Art has become an important therapy for addiction recovery. Research shows that around 36.8% of treatment programs offer this type of therapy. The use of art therapy to treat substance abuse disorders dates back to the 1950s. The American Art Therapy Association reports that art therapy plays a vital role in managing addiction. There are many reasons why it works. It boosts self-expression and provides a safe context for those in recovery to communicate. It also enables clients and therapists to discuss difficult issues. Today, art therapy is varied and different types of art therapy can be found in addiction recovery.

Incident Drawing

The client is sometimes asked to draw an incident that occurred while using substances. They might be asked to depict the specific crisis that brought them to treatment. The imagery produced often shows the client’s difficulty in letting go of their substance of choice. They may also disclose trauma they are not ready to express verbally. Drawing is a way for therapists to approach sensitive issues in a client’s life in a safe setting.

Drawing and Painting as Stress Relief

Both drawing and painting are also used to relieve stress and anxiety. It can involve free creation that can be discussed and interpreted. A  recent study found that making any type of art (even at beginner level) has a powerful ability to lower levels of stress hormones in the body. Thus, it is as beneficial to someone learning to draw comic style flowers as it is to someone painting a more skilled piece. This is good news for clients who may feel they ‘cannot draw’ or to those who have basic skills.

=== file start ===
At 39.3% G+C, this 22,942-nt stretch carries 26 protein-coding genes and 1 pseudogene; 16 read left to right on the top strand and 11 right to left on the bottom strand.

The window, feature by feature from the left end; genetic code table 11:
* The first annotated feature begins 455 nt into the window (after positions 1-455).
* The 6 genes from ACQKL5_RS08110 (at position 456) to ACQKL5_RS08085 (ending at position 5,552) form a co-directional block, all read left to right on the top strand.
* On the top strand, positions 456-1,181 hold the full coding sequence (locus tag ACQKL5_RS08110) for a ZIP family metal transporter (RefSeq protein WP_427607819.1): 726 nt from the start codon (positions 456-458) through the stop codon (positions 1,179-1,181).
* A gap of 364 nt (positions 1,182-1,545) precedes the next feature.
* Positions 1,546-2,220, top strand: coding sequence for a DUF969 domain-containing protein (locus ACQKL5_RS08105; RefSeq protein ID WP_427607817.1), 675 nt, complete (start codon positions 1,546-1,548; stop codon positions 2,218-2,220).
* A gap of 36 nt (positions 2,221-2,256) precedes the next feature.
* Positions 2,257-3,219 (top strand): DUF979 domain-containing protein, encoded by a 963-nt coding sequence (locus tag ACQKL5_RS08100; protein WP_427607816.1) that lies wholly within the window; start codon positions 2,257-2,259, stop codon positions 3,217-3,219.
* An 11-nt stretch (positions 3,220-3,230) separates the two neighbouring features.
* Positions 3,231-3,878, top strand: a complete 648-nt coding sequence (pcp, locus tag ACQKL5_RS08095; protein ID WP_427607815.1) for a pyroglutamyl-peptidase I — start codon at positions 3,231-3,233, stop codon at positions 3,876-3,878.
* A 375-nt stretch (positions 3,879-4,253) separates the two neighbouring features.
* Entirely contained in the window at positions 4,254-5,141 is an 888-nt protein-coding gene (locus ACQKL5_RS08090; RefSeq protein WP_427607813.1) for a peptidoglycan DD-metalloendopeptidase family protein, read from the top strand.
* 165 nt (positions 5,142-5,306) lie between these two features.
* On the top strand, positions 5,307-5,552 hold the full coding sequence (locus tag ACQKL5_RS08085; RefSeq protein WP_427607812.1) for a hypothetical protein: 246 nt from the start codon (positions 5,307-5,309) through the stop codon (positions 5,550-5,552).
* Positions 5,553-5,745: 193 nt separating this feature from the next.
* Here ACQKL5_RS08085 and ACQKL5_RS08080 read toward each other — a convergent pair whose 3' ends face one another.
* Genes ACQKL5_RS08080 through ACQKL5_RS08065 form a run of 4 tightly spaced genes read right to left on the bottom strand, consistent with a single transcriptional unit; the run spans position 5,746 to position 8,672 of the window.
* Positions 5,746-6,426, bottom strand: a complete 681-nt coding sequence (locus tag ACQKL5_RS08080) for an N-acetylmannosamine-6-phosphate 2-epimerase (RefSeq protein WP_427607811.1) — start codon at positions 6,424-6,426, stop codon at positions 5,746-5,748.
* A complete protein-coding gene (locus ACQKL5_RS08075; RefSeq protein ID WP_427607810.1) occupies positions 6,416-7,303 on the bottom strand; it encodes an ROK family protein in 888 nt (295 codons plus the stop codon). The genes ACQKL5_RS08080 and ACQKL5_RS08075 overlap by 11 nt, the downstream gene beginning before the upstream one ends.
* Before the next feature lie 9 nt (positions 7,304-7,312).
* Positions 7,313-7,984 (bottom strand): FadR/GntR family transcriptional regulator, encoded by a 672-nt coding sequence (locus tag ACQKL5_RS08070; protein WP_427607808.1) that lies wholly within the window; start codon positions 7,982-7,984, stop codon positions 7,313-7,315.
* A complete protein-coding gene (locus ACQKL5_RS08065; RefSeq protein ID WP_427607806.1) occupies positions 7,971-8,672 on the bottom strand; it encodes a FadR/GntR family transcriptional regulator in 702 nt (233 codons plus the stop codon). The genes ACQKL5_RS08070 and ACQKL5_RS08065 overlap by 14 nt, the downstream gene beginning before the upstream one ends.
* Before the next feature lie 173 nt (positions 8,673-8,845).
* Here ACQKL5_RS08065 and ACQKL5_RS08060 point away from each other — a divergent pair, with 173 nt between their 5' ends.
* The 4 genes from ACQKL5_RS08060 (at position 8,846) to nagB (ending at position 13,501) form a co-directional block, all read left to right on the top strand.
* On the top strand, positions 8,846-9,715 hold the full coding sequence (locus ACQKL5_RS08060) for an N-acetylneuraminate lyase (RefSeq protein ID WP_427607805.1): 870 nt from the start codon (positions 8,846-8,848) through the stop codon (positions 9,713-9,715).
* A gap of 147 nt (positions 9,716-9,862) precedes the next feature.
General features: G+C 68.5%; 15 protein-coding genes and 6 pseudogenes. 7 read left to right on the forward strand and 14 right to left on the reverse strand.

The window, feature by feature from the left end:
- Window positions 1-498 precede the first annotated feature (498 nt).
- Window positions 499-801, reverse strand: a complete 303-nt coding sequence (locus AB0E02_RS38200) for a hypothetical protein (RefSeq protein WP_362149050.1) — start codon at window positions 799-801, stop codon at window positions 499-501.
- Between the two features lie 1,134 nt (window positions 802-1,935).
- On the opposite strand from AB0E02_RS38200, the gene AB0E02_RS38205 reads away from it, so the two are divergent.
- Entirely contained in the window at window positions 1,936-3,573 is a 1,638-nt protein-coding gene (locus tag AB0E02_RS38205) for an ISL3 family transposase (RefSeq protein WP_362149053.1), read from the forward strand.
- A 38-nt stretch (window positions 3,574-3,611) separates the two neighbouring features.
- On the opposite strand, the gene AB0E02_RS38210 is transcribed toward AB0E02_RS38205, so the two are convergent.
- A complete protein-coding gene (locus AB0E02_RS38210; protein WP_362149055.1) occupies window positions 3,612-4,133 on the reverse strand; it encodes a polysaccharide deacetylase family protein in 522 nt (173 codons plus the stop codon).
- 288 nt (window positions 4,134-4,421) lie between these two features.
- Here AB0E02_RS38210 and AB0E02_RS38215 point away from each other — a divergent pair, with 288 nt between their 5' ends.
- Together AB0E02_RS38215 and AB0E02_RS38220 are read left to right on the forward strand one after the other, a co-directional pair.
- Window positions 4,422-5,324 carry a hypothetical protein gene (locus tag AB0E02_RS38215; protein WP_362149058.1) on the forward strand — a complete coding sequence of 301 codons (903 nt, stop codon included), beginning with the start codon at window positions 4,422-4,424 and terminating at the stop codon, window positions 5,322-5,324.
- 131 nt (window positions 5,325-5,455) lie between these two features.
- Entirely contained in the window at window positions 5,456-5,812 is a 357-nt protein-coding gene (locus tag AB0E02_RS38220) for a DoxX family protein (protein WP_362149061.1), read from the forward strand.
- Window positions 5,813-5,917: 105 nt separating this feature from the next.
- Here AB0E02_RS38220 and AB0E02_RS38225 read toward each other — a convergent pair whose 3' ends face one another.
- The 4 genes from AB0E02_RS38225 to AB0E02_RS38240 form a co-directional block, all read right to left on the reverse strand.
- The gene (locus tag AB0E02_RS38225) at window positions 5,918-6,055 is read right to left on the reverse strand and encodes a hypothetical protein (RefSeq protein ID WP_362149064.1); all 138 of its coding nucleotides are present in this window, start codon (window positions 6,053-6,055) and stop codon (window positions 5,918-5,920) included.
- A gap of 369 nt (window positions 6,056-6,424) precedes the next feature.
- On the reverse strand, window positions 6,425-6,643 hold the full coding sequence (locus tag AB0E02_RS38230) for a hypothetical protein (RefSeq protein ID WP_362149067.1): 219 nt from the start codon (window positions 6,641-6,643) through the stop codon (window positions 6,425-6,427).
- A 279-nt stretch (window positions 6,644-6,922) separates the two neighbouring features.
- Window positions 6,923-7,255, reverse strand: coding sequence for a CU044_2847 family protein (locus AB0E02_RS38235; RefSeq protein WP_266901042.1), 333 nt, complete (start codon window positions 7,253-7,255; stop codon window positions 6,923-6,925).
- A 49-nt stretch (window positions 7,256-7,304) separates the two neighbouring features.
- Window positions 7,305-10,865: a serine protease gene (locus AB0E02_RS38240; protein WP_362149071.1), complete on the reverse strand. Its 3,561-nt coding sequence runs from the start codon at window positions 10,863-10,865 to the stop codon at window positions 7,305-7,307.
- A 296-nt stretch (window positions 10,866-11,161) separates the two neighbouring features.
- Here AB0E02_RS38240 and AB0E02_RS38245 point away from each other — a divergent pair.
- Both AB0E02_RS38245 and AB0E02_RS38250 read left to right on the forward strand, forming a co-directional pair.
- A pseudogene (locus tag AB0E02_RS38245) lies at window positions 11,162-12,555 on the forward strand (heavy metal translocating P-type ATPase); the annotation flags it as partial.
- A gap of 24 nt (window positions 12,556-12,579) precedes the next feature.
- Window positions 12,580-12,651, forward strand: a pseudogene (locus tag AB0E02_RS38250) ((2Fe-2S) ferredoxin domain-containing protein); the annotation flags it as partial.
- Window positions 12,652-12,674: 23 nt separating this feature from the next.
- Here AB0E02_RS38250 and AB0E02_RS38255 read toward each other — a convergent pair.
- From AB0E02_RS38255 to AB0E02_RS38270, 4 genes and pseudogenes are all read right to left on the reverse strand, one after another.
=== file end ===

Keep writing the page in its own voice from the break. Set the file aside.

Collage Creation and Photo Stories

Art therapy for substance abuse recovery doesn’t always have to be ‘made from scratch’. Clients can create photo stories with existing pictures to create a collage depicting their life story. Sometimes, a therapy session can simply involve examining and discussing another artist’s work. Various genres can be covered – including sculpture, painting, photography, artistic installations, and more.

Taking Photographs

In addition to discussing past images, clients may be asked to take new photos of the people they love and the things they enjoy. This is in contrast to past imagery, which can be used to stimulate memories (including difficult ones) and help clients. Often, digital technology is used to add a more hopeful or meaningful feel to existing imagery.

Art therapy is a vital complementary therapy that is used in a large percentage of programs for substance abuse recovery. Some of the most popular types of art relied upon include drawing, painting, sculpture, collage creation, photo stories, and photography. Therapy does not only center on the client’s work but also on other works that can help express emotions that may be more difficult to express verbally.

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